Illinois Tool Works (ITW)
Illinois Tool Works (NYSE:ITW) is one of a bunch of industrial stocks that have slumped since the trade war kicked off. And it makes sense. Illinois Tool Works operates an almost uncountable number of divisions, brands and product lines. As the company states: “ITW’s products and solutions are at work all over the world, in deep-sea oil rigs, aerospace technology, bridges and wind turbines, healthcare, the spaces in which we live and work, the cars we drive, and the mobile devices we rely on.”
In other words, as a conglomerate that sells basic industrial solutions, it is highly tied to the global economy. The longer China struggles, the more demand will drop for ITW’s huge range of products. Demand for things such as oil rigs and automobiles looks to be in trouble as long as global growth concerns weigh on consumers.
But fixing the trade war should clear this up. ITW stock has dropped from $170 this spring to $127 now. That puts it at just under 16x forward earnings for one of the high quality major American blue-chip industrial concerns. ITW is also an impressive play for dividend growth investors. ITW stock is now yielding 3.1%, its highest level since 2011.
And the company has raised the dividend every year since 1964. Stability, reliability, decent valuation and a strong growth kicker once the trade war blows over.
Goldman Sachs (GS)
The banking sector has been among the worst since the correction started in October. And Goldman Sachs (NYSE:GS) has been one of the stocks at the center of the fray. Over the past two months, shares have plunged from $225 to under $175 today. That significantly outpaces losses for the broader financial sector, which clock in at 15% during this correction.
Goldman is facing one particular problem. That is its business dealings with 1MDB, a scandal-ridden Malaysia state investment fund. GS claims innocence, while Malaysia alleges bad faith on Goldman’s part. In any case, banking scandals tend to occur frequently and usually don’t leave much of a lasting mark. In this case, Goldman’s involvement does not appear to have been enough to endanger more than a quarter or two of earnings at the worst.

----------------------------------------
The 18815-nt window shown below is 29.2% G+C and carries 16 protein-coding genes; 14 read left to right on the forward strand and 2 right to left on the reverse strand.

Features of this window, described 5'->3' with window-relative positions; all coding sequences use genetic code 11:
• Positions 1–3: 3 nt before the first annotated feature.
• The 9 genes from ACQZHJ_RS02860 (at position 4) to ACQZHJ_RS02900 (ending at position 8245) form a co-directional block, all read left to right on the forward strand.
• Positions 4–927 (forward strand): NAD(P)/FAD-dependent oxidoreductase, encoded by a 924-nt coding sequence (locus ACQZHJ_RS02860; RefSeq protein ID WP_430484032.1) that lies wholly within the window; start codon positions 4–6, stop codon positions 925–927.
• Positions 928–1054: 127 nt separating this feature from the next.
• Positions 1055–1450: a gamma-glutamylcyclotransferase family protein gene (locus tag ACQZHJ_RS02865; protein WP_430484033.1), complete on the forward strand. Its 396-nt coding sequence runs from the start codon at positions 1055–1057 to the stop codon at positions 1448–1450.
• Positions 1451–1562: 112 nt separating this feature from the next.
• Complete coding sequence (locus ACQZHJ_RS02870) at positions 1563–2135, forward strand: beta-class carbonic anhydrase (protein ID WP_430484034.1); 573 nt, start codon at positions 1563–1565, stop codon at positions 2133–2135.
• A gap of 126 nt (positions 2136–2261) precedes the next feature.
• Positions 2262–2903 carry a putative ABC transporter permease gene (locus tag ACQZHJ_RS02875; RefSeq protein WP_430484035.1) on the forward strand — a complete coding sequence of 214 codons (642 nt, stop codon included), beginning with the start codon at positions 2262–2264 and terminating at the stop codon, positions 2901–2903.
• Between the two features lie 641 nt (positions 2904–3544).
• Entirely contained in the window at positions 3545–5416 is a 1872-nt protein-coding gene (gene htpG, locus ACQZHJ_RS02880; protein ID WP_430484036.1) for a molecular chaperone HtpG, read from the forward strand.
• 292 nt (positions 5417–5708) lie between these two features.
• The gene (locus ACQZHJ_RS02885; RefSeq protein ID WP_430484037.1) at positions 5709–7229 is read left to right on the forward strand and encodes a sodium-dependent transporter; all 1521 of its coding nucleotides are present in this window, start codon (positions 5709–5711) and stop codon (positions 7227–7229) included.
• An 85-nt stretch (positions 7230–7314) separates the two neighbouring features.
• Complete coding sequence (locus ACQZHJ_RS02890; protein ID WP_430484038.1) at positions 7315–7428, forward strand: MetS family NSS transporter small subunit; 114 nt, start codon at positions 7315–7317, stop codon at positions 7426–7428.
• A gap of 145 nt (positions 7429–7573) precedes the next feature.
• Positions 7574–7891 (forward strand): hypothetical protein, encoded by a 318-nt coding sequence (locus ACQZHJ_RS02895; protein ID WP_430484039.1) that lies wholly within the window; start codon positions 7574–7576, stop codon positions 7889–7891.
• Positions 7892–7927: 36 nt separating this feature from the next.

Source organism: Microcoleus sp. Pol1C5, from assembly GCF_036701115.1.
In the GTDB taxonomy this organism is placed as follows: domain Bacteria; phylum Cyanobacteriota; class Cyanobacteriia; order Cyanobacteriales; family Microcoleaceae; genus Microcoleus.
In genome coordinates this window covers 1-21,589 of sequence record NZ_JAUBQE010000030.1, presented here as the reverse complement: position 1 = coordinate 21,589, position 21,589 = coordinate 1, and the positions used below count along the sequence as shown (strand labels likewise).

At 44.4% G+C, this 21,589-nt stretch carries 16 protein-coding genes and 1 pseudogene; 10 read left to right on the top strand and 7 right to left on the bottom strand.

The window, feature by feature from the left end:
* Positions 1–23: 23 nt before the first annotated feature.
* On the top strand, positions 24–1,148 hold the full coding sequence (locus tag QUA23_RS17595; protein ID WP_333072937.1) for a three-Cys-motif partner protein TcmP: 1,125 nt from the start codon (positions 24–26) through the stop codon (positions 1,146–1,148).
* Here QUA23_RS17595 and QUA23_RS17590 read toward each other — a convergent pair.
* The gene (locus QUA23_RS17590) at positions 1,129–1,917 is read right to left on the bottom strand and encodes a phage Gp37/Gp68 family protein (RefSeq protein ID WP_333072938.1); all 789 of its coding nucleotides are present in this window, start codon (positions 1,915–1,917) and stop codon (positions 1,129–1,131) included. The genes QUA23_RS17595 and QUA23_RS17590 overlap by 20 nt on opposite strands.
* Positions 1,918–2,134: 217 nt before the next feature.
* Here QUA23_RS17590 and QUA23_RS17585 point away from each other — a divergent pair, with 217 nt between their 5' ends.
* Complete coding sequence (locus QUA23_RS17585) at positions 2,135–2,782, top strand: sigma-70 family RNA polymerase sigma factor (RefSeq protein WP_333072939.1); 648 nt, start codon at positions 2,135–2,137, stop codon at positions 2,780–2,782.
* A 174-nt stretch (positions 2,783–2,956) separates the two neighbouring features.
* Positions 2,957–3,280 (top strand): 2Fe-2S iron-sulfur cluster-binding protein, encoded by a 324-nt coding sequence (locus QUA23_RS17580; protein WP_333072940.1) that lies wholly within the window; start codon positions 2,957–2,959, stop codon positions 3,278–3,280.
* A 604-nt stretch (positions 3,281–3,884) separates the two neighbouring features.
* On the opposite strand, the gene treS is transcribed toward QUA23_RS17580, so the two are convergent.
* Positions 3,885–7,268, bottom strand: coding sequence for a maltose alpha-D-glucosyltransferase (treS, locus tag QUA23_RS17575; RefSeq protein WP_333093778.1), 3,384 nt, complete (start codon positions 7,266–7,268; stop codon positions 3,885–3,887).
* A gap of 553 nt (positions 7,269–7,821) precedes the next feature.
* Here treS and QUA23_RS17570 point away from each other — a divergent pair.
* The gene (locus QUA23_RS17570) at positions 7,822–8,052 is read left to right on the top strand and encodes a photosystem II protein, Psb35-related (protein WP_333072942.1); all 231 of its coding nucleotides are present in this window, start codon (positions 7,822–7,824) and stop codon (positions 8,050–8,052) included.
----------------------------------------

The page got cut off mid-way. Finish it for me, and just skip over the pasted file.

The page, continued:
And what earnings Goldman is having. Goldman is earning more than $25 per share annually, putting its P/E ratio at 6.5x. Analysts expect earnings to rise slightly next year. The company is earning gobs of money and can pay dividends and buy back its extremely cheap stock. Additionally, once the trade war winds down, there should be renewed deal flow for its investment banking business along with clear sailing for the company’s growing asset management operation.
Don’t sleep on GS stock here. This is an unbelievable entry point for one of America’s strongest financial institutions.
Intel Corporation (INTC)
Interestingly, Intel (NASDAQ:INTC) stock has been hit less than others on this list. Shares are only down about 18% off their 52-week highs. However, there’s still a good opportunity in Intel, as shares could spike back to all-time highs and top $60 once the trade war ends.
What’s the trade war angle? Simply put, Intel gets just about 24% of its sales from the U.S. A Goldman Sachs’ analysts called it a clear potential loser in the trade war this fall. Asia in general and China in particular are huge revenue sources for Intel. As long as these trading patterns are endangered, Intel finds itself at the mercy of political winds. Once the trade war ends, that big risk for Intel will go away.
Intel may not be the most exciting tech stock out there. But it is one of the cheapest. Intel is selling for less than 15x trailing and around 10x forward earnings while paying a more than 2.6% dividend yield. The company’s core PC chip business continues to throw off mountains of cash, and should do so for years to come.
On top of that, Intel has a bunch of interesting high-growth plays in place. The most promising of these, its work with autonomous vehicles, could be the thing that leads INTC stock back to a healthier valuation and to new highs for its stock price. For now, Intel is a buy ahead of the bounce that should come once we get a new deal with China.
iShares Russell 2000 ETF (IWM)
Source: Laurent Goletz via Flickr
This last one is an ETF, not a stock. In any case, small-cap stocks, as measured by the iShares Russell 2000 ETF (NYSEARCA:IWM) look like a solid play for once the trade war ends. Previously, investors had bid up the small-cap stocks well ahead of the broader market.
There is a fundamental cause for this. Small-caps tend to have less exposure to international markets. Thus investors bought them as a bullish-on-America play based on Trump’s economic agenda. As it turns out, however, a lot of the companies in the small-caps have still been affected by tariffs and the sliding global economic outlook.
The small-cap trade has been unwinding over the past quarter. The IWM ETF is now down more than 20% from recent highs, putting it into a technical bear market, while other indexes such as the S&P 500 and Nasdaq have avoided this fate so far. There should be a rush back into small-cap stocks once a trade deal is announced as it will lift sentiment and eliminate the dark cloud that has been hurting earnings. Additionally, over time, small-caps tend to outperform the market pretty aggressively. It’s always worth a look tfor stocks to buy when the sector falls much faster than the market as a whole.
At the time of this writing, Ian Bezek owned JD, ITW, INTC, and GS stock. You can reach him on Twitter at @irbezek.